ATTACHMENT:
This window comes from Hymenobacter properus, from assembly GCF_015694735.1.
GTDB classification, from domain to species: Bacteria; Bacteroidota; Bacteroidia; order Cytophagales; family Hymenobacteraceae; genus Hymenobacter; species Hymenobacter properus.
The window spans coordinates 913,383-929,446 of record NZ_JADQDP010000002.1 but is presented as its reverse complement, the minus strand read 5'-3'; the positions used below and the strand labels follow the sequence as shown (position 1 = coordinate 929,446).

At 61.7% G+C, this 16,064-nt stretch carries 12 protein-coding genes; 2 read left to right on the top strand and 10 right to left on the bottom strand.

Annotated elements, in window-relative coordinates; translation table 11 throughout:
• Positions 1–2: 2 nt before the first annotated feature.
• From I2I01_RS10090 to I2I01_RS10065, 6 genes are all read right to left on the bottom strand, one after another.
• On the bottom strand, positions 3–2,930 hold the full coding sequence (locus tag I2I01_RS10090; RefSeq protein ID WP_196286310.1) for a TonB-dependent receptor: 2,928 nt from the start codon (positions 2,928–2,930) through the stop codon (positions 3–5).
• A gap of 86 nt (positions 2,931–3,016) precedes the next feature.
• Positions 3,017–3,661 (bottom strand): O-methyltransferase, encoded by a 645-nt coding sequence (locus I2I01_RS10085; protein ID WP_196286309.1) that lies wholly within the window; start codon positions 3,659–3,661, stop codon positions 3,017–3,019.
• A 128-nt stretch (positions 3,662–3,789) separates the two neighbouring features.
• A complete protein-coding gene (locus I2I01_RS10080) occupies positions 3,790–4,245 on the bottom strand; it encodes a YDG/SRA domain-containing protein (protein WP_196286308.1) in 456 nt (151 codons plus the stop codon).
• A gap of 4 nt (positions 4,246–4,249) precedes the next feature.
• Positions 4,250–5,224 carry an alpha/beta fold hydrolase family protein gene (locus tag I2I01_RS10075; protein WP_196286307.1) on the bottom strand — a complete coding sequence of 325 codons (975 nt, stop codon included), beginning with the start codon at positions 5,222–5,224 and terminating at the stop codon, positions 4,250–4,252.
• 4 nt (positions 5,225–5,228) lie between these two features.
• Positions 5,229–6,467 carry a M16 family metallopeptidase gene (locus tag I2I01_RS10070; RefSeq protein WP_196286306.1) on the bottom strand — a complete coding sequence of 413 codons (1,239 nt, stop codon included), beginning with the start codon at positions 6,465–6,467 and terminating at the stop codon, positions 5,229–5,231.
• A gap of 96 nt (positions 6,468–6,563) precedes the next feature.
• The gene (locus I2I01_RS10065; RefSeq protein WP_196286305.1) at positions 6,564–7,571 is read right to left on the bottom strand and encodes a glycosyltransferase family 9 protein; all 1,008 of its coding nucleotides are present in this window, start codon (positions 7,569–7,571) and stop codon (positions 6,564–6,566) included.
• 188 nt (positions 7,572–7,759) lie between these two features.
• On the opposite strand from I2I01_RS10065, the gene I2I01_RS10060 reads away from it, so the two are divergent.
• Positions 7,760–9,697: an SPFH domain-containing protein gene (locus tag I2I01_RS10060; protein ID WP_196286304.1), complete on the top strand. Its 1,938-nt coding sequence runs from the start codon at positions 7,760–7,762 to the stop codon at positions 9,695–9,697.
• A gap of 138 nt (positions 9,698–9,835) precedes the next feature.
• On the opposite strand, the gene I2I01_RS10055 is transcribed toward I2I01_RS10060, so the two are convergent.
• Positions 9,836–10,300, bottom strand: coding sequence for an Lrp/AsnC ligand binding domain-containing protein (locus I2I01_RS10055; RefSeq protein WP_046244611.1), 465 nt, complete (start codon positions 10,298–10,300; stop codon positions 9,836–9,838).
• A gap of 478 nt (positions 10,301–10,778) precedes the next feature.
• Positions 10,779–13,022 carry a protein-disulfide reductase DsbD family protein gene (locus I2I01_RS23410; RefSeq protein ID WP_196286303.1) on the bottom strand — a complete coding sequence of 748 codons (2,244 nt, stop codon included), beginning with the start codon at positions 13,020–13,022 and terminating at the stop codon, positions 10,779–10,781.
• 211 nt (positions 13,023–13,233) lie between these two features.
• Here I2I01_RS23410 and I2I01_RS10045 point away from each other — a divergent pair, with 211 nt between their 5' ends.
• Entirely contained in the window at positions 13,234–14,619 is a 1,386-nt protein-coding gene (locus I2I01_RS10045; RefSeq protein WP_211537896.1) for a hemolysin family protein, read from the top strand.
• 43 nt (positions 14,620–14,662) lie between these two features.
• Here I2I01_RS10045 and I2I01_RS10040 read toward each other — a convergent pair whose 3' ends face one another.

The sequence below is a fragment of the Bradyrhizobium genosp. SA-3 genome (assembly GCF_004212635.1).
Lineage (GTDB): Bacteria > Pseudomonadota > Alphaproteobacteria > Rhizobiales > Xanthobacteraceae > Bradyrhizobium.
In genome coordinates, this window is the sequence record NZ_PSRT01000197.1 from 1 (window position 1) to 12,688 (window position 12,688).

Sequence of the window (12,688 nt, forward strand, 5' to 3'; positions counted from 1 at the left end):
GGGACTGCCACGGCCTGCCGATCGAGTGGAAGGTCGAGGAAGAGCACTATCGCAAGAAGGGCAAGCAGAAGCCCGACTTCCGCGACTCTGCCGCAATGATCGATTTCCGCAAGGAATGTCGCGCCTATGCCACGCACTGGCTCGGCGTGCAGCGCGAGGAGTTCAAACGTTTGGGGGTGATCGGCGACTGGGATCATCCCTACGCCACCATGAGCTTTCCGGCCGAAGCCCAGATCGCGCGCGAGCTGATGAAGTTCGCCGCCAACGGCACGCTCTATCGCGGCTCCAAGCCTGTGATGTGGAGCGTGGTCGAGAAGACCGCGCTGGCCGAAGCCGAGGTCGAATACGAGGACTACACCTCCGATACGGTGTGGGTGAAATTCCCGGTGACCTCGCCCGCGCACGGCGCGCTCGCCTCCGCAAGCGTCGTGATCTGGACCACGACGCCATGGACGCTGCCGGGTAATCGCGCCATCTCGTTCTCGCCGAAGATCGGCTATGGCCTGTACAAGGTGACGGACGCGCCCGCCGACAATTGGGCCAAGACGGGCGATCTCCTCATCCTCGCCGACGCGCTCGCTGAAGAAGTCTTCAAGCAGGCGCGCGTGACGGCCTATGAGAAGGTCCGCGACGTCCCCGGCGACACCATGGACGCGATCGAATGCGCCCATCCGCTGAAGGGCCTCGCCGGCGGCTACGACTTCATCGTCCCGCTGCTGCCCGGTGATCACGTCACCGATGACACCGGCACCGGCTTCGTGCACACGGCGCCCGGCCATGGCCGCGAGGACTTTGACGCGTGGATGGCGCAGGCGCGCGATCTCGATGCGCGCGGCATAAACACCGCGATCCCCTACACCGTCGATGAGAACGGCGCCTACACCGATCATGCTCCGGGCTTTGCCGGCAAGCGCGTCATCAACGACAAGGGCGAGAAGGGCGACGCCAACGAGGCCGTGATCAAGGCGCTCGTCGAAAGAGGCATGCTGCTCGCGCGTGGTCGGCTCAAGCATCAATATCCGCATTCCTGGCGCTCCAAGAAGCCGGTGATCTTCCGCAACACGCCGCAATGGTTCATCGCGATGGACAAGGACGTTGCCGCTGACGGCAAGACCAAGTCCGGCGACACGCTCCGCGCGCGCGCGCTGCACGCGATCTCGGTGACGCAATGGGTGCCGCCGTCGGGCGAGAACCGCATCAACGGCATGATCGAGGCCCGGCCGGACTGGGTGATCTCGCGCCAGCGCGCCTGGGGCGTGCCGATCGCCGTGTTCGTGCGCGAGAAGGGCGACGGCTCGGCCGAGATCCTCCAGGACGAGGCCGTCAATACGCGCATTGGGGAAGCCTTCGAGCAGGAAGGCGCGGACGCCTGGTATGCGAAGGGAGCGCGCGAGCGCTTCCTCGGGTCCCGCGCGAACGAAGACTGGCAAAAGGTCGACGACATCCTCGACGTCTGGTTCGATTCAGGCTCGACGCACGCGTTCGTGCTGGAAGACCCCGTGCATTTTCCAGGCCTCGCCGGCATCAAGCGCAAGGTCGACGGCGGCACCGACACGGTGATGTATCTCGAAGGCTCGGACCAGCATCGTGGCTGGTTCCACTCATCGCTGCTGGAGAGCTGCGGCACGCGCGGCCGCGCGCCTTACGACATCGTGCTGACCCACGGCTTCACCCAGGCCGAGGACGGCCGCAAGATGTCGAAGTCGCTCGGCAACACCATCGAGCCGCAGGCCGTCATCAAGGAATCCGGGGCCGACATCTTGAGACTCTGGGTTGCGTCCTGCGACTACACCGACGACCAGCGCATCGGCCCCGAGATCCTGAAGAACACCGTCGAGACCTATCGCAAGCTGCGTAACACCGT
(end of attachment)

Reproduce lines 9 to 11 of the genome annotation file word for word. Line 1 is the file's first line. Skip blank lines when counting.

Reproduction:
• A gap of 86 nt (positions 2,931–3,016) precedes the next feature.
• Positions 3,017–3,661 (bottom strand): O-methyltransferase, encoded by a 645-nt coding sequence (locus I2I01_RS10085; protein ID WP_196286309.1) that lies wholly within the window; start codon positions 3,659–3,661, stop codon positions 3,017–3,019.
• A 128-nt stretch (positions 3,662–3,789) separates the two neighbouring features.